Chef Jamil cooking up goodness, innovation in cafeteria

The new Executive Chef at Amherst College, Jamil Asad-Ubinas, has plans to help ARHS and other public schools in the area.

He hopes to offer students more choices than they are accustomed to seeing during a typical school day and to create a better sense of where their food is coming from.

“I would say the sustainability part of food systems will become more present in the ARPS food system,” said Asad-Ubinas. 

He added, “[A] year from now, I envision that our efforts will pay off and we will start seeing a lot more local food, healthy eating habits and [a] student body that is willing to try new things and enjoy our approach to food, food that is alive with taste, color and nutrients.”

Asad-Ubinas, 32-years-old, was born and raised in Puerto Rico and has had a love for being a chef ever since he was a young boy. He previously worked at Hampshire College as a chef. 

Asad-Ubinas was connected to the district through another chef who has done a lot of school outreach: Chef Sam Icklan, who is the Director of Chefs in Schools at Project Bread. 

Asad-Ubinas said the opportunity to meet with Icklan provided him a sense of how to join the efforts of an organization like Project Bread with the needs of a public school. 

Some of these changes, he said, can be more than just sourcing food locally, but giving students a real chance to observe and learn. “There [are] a lot of improvements that can be made at the high school,” said Asad-Ubinas. 

“[I’d like to see a] live station where chefs prepare your meals as you watch, like stir fry, or sautee to order or a DIY station where students learn how to cook certain foods in a safe setting with professional advice,” he said. Asad-Ubinas acknowledges that, like many districts, the budget is perhaps the biggest obstacle in carrying out this mission.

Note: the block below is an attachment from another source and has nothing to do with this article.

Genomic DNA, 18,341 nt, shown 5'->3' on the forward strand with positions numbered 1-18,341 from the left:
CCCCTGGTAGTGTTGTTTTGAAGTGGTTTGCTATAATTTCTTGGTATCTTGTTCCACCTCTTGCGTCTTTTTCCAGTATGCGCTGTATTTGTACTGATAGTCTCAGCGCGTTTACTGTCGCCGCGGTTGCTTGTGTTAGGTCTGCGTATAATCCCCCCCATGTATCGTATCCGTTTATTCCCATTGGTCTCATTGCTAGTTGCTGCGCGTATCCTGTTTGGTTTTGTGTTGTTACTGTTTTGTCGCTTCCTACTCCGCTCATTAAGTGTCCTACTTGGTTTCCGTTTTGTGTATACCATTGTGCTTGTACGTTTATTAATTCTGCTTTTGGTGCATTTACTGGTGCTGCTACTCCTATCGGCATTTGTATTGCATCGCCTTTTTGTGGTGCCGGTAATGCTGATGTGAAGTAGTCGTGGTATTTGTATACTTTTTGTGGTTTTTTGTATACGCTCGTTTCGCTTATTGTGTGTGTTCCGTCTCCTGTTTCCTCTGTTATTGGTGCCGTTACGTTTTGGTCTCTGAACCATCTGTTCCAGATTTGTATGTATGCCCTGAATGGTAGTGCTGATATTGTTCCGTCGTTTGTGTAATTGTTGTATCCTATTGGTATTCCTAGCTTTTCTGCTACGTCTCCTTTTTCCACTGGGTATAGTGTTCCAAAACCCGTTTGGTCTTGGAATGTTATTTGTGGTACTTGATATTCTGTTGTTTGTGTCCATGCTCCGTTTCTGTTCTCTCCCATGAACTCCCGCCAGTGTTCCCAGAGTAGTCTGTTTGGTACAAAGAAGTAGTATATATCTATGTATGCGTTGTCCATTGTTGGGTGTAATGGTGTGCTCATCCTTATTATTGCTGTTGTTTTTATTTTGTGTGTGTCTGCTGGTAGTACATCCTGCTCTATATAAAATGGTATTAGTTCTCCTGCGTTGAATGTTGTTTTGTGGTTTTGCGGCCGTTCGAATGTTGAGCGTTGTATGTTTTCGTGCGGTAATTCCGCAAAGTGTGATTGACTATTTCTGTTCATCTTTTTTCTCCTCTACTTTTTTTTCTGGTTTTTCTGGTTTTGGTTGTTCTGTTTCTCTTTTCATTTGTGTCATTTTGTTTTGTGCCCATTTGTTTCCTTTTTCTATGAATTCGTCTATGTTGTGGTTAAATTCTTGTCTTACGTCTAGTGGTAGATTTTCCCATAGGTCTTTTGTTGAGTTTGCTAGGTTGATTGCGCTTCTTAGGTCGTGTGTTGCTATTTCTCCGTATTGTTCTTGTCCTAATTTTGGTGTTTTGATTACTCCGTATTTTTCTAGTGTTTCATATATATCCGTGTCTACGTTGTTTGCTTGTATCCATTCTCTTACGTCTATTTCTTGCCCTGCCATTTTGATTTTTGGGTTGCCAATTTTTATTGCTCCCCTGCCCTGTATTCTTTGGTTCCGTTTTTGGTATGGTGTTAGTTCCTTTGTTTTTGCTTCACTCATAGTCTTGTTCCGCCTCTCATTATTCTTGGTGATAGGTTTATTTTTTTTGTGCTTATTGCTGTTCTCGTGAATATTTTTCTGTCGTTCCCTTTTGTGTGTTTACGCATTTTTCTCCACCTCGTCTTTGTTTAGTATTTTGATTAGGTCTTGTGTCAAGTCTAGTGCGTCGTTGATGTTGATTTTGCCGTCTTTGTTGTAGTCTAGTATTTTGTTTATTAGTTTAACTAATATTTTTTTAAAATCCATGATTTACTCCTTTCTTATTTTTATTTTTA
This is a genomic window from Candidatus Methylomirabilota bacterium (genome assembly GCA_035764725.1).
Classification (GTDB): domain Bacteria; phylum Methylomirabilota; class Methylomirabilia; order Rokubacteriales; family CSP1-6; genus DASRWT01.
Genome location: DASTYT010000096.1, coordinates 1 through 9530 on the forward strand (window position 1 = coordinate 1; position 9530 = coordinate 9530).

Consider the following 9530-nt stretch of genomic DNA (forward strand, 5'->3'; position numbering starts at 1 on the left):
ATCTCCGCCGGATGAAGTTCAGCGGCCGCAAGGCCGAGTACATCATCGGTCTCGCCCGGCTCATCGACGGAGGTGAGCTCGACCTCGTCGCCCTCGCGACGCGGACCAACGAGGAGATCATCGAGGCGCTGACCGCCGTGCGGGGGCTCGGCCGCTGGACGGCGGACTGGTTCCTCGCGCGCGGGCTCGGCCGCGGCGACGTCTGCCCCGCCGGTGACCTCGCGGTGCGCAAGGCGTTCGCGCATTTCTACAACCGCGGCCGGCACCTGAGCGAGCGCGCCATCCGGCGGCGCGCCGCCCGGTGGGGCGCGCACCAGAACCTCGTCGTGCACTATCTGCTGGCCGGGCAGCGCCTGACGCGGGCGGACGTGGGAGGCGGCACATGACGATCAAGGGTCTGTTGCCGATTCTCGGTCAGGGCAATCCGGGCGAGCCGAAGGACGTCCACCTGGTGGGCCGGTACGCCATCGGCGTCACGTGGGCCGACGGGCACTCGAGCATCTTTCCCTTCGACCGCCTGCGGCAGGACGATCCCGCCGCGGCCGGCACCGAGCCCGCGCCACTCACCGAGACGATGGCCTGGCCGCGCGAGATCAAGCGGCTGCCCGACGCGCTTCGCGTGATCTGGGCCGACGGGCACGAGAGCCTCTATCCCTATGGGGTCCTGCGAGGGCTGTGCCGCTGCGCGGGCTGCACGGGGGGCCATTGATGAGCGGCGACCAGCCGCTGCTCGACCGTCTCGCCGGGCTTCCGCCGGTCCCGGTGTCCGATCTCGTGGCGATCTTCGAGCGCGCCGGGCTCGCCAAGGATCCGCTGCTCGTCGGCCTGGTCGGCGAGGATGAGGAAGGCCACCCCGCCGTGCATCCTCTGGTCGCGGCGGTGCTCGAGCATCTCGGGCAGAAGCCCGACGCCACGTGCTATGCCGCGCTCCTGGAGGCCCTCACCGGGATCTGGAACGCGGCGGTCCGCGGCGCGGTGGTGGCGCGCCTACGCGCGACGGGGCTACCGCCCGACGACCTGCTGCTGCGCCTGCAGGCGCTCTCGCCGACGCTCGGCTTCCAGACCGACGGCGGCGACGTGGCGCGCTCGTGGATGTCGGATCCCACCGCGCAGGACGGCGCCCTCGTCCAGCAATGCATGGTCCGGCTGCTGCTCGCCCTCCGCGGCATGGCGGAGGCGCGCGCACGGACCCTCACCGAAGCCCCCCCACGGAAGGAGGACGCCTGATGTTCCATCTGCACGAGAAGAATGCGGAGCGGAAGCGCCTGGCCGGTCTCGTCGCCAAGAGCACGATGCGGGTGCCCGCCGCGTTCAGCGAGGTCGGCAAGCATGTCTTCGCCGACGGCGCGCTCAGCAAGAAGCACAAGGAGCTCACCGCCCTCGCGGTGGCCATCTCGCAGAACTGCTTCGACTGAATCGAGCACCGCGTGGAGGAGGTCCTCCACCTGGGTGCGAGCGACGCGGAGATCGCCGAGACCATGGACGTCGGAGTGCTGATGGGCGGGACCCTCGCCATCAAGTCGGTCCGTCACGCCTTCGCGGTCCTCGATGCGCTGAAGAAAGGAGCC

“If the government look[ed] at the students’ nutrition as they look at the sports programs or other extracurricular programs and gave it the same importance, then the budget would align better with [our]needs,” said Asad-Ubinas. 

“Our students have [a need] for good, nutritious food, alive with color and packed with the vitamins and minerals needed to be able to perform any activity at 100 percent,” he added. 

While Asad-Ubina’s initial work with ARHS was offering students different options for breakfast, and also inviting students to leave feedback on these new options, he definitely sees a future beyond this.

“I am taking some time to gather some ideas and eventually reach out to the Nutrition Director and see how we can put them into practice and improve the program for the whole district,” he said.